RNA isolation and RT–PCR

Plant tissues, either from juvenile grafted plants or from adult flowering grafted plants were independently collected in 2-ml Eppendorf tubes containing metal beads. After freezing in liquid nitrogen, 750 µl TRIzol Reagent (Invitrogen) was added before samples were homogenized and incubated at room temperature for 5 min. Chloroform was then added (0.2 ml per 0.75 ml TRIzol) and homogenized by vortexing. The upper (aqueous) phase was transferred to 1.5-ml tubes and 1 volume of isopropanol and 0.1 volumes of 3 M NaOAc (pH 5.2) were added to precipitate total RNA. RNA pellets were then washed twice with 80% ethanol and then once with 99% ethanol. The RNA pellets were resuspended in 25 µl DEPC-treated water.

Reverse transcription was done using AMV Reverse Transcriptase (Promega). Approximately 1.5 µg isolated total RNA was used per reaction. Oligo(dT) primer was used for cDNA production of mRNAs including Cas9, kanamycin, hygromycin, and ACTIN2, a gRNA-specific primer (gRNA RT-RP; Supplementary Table 2) was also included for reverse transcription of gNIA1 gRNAs to facilitate detection by PCR. The total RNA was denatured at 70 °C for 10 min followed by annealing incubation for 5 min at 37 °C. The RT reaction was done at 42 °C for 90 min followed by inactivation at 72 °C for 10 min.

RT–PCR was done using Phusion polymerase according to the standard protocols. ACTIN2 primers (Supplementary Table 2) and ACTIN2 amplification was done with 30 PCR cycles and to confirm cDNA quality. PCRs with primers for detecting Cas9 and gRNA mobility were done using 45 PCR cycles for increased sensitivity. To confirm signal (amplicon) absence 50 PCR cycles were used unless specified otherwise in the text. As a control for tissue contamination and specificity of transport, we used the hygromycin and kanamycin resistance genes as targets for RT–PCR as these transcripts were shown to be not root-to-shoot graft transmissible in this study.


To measure Cas9 transcript levels by RT–qPCR we used an Applied Biosystems 7900HT fast Real-time PCR machine with SYBR Green as readout following the supplier’s manual. For all assays three technical replicates were performed. The program of thermal cycling was as follows. Step 1: 1 cycle, 2 min at 50 °C. Step 2: 1 cycle, 10 min at 95 °C. Step 3: 40 cycles, 15 s at 95 °C, 1 min at 60 °C. Dissociation step: 15 s at 95 °C, 15 s at 60 °C, 15 s at 95 °C. UBQ10 gene was used as the reference. Cas9 transcript expression levels presented by \(2^{-\Delta\Delta c_t}\) (ΔΔct = ∆ct (Cas9) − ∆ct (control average)); ∆ct (Cas9) = ct (Cas9) − ct (UBQ10); ∆ct (control) = ∆ct (∆ct average of wild-type grafted scions) following established protocols33. The bar plots in Fig. 3c were created using the GraphPad Prism9 software. Cas9 and UBQ10 qPCR primer sequences used see Supplementary Table 3.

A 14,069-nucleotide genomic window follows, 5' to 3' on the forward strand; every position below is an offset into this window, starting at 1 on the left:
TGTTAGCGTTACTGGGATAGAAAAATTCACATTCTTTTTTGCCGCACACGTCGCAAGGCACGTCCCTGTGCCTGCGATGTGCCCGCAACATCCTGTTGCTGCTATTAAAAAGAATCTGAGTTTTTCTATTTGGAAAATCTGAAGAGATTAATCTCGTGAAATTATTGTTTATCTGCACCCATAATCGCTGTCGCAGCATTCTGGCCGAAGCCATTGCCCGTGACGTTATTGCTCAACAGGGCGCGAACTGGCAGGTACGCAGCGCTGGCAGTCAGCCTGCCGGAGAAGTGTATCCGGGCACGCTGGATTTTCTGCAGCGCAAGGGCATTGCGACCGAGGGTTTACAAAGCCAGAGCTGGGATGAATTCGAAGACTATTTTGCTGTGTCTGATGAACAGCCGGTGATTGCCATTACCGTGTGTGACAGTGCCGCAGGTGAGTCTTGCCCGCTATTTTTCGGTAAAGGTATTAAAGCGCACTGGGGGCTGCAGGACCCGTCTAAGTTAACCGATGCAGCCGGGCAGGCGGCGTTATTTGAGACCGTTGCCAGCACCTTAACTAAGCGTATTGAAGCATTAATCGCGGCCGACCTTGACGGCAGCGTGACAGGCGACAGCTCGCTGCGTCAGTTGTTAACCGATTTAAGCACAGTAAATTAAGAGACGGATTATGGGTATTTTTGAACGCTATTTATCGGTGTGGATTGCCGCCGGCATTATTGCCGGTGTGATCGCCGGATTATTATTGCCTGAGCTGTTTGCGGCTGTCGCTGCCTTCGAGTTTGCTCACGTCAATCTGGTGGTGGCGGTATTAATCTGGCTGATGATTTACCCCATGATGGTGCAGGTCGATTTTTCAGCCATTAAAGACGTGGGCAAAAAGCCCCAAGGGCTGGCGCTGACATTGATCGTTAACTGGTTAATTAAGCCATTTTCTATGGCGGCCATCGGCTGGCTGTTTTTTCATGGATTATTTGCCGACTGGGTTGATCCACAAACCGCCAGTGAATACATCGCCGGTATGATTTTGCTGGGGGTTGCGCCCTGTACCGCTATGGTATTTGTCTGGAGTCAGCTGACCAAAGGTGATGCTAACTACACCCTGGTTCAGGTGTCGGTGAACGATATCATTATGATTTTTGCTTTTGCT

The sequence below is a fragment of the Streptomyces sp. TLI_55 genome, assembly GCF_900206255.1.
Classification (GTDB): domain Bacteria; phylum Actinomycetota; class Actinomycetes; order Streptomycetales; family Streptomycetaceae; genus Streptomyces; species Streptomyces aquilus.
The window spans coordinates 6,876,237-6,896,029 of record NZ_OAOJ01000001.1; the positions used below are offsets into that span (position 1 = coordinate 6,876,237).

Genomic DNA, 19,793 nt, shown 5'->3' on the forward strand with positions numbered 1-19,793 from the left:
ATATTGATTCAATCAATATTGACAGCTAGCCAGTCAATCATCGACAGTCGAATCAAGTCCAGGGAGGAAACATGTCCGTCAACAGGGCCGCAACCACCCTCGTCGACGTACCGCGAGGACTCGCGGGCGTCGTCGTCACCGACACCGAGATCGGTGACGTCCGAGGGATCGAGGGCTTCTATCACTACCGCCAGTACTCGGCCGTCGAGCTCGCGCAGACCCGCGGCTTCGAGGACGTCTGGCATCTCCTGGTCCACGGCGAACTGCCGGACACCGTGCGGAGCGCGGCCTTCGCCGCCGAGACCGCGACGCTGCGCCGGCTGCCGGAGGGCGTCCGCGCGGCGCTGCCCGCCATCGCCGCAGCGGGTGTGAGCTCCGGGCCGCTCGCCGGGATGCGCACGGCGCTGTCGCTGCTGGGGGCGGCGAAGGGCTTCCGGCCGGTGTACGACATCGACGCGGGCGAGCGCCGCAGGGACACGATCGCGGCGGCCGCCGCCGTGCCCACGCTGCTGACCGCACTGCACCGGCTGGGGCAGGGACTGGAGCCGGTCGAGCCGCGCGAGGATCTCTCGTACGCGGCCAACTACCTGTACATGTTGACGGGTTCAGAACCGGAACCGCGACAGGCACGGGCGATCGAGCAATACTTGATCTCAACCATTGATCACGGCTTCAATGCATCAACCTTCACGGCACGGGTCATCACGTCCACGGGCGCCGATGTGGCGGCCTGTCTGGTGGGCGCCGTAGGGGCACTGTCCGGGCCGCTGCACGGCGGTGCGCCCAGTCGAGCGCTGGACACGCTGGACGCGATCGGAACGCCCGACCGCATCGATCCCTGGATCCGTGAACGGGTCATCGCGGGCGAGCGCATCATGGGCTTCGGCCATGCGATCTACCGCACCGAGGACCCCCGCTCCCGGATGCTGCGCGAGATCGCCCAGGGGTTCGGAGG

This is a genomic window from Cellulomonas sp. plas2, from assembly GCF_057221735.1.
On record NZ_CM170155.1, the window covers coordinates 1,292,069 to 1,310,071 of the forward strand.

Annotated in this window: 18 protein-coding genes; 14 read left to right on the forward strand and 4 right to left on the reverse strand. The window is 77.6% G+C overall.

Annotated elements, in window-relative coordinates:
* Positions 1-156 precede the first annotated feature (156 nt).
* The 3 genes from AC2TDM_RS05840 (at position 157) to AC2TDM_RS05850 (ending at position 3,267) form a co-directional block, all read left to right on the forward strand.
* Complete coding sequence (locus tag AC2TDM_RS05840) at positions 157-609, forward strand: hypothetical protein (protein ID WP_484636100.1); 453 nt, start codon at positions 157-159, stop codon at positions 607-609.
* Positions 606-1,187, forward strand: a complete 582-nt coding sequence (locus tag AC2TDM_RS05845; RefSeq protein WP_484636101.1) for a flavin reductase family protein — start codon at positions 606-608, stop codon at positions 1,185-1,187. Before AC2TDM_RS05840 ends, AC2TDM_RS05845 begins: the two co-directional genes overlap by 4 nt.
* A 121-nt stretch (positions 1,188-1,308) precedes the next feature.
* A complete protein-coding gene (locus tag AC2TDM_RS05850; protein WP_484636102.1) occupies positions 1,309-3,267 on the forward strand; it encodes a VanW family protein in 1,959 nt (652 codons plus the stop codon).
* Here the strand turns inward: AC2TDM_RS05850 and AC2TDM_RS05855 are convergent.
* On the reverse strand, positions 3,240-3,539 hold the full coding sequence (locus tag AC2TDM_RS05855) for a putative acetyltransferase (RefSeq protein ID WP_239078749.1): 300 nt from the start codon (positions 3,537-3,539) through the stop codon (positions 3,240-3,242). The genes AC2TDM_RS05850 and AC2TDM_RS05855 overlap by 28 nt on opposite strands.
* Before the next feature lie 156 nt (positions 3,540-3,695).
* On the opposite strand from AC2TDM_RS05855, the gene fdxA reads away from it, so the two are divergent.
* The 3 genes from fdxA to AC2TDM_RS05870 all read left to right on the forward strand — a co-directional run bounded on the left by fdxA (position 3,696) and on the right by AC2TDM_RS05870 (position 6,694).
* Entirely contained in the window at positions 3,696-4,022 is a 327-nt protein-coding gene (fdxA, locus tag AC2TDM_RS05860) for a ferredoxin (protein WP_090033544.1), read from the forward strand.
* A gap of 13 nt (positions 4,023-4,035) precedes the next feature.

nia1 Phenotype screening

Progeny seeds from grafted plants were surface sterilized by washing in 70% ethanol followed by washing in 100% ethanol and allowed to dry. Seeds were placed on NH4-free medium (see Supplementary Table 4), stratified at 4 °C for 2 days, and transferred to a growth chamber for germination (16 h light/8 h dark; day 22 °C/night 22 °C). Seedlings were grown for 14 days, and candidate seedlings showing a nia1 phenotype were transferred to new plates containing 0.5 MS, 1% sucrose, and 1% micro agar (Duchefa Biochemie) (Supplementary Table 5) for 2 weeks before being transferred to soil. Leaf pieces were then harvested for genomic DNA extraction and genomic DNA was used for PCR assays to confirm the presence of gene edits.

Measurement of genome edit efficiency

F1 seeds were sterilized as described above and sown on 0.5 MS medium containing 1% sucrose and solidified with 0.68% micro agar. Plates were stratified at 4 °C for 2 days before transfer to a growth chamber (16 h light/8 h dark; day 22 °C/night 22 °C). Ten days after germination, seedlings were harvested for genomic DNA isolation. Approximately 70 to 100 (for NIA1 edits) or approximately 40 (for Venus edits) seedlings were pooled together (Supplementary Table 1) and genomic DNA extracted as described above, except the DNA pellets were resuspended in 100 µl distilled water. Samples were then diluted by a factor of 50 before PCR, owing to the high concentration of DNA in the samples. To facilitate detection of an NIA1 and Venus deletion edits, we digested 2 µl of pooled genomic DNA samples with FastDigest HindIII (NIA1) or PstI (Venus) (Thermo Fisher) enzymes targeting the respective wild-type (non-edited) genomic DNA for 1 h at 37 °C in a 10 µl reaction using 1 µl (10 U) of enzyme following the manufacturer’s protocol. 2 µL of the digested sample was used for PCR using NIA Edit Detection FP / RP or Venus Edit Detection FP / RP primers as described above. PCR results from samples were then scored for the presence or absence of the edited NIA1 or Venus gene (Extended Data Figs 3 and 5), and partially confirmed by Sanger sequencing (Fig. 4c and Extended Data Fig. 6b). This information was then used to calculate the approximate minimal number of edited seedlings in the F1 generation as shown in Fig. 4d, Supplementary Tables 1 and 2, Extended Data Fig. 6c.

Reporting summary

Further information on research design is available in the Nature Portfolio Reporting Summary linked to this article.